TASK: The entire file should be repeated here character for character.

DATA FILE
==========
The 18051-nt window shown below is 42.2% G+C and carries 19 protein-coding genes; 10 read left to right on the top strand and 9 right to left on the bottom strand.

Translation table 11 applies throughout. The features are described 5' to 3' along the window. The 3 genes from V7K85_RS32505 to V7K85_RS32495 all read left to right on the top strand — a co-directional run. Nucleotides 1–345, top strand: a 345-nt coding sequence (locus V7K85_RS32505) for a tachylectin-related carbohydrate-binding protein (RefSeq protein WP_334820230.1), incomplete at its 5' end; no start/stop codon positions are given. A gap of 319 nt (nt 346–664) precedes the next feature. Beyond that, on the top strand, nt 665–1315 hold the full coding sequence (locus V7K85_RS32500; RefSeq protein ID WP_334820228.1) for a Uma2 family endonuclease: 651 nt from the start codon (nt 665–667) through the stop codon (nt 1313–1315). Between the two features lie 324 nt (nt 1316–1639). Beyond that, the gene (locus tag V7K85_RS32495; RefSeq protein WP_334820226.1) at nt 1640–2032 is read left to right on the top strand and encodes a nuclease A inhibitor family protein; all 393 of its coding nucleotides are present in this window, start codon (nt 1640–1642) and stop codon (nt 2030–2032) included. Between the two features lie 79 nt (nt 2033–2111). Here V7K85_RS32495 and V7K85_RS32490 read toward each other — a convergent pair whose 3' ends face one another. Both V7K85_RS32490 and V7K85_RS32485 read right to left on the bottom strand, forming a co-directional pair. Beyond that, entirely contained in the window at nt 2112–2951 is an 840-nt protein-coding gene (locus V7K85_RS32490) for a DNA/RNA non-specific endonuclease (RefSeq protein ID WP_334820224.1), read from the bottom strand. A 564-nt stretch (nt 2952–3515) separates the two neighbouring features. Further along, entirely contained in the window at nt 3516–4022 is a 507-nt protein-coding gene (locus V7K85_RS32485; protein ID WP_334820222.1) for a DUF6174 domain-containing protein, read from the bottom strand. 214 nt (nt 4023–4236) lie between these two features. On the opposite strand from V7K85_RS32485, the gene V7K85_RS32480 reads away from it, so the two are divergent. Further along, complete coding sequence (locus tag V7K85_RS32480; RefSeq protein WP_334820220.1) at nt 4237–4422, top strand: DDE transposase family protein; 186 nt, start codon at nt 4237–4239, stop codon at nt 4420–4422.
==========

The 18051-nt window shown below is 42.2% G+C and carries 19 protein-coding genes; 10 read left to right on the top strand and 9 right to left on the bottom strand.

Translation table 11 applies throughout. The features are described 5' to 3' along the window. The 3 genes from V7K85_RS32505 to V7K85_RS32495 all read left to right on the top strand — a co-directional run. Nucleotides 1–345, top strand: a 345-nt coding sequence (locus V7K85_RS32505) for a tachylectin-related carbohydrate-binding protein (RefSeq protein WP_334820230.1), incomplete at its 5' end; no start/stop codon positions are given. A gap of 319 nt (nt 346–664) precedes the next feature. Beyond that, on the top strand, nt 665–1315 hold the full coding sequence (locus V7K85_RS32500; RefSeq protein ID WP_334820228.1) for a Uma2 family endonuclease: 651 nt from the start codon (nt 665–667) through the stop codon (nt 1313–1315). Between the two features lie 324 nt (nt 1316–1639). Beyond that, the gene (locus tag V7K85_RS32495; RefSeq protein WP_334820226.1) at nt 1640–2032 is read left to right on the top strand and encodes a nuclease A inhibitor family protein; all 393 of its coding nucleotides are present in this window, start codon (nt 1640–1642) and stop codon (nt 2030–2032) included. Between the two features lie 79 nt (nt 2033–2111). Here V7K85_RS32495 and V7K85_RS32490 read toward each other — a convergent pair whose 3' ends face one another. Both V7K85_RS32490 and V7K85_RS32485 read right to left on the bottom strand, forming a co-directional pair. Beyond that, entirely contained in the window at nt 2112–2951 is an 840-nt protein-coding gene (locus V7K85_RS32490) for a DNA/RNA non-specific endonuclease (RefSeq protein ID WP_334820224.1), read from the bottom strand. A 564-nt stretch (nt 2952–3515) separates the two neighbouring features. Further along, entirely contained in the window at nt 3516–4022 is a 507-nt protein-coding gene (locus V7K85_RS32485; protein ID WP_334820222.1) for a DUF6174 domain-containing protein, read from the bottom strand. 214 nt (nt 4023–4236) lie between these two features. On the opposite strand from V7K85_RS32485, the gene V7K85_RS32480 reads away from it, so the two are divergent. Further along, complete coding sequence (locus tag V7K85_RS32480; RefSeq protein WP_334820220.1) at nt 4237–4422, top strand: DDE transposase family protein; 186 nt, start codon at nt 4237–4239, stop codon at nt 4420–4422.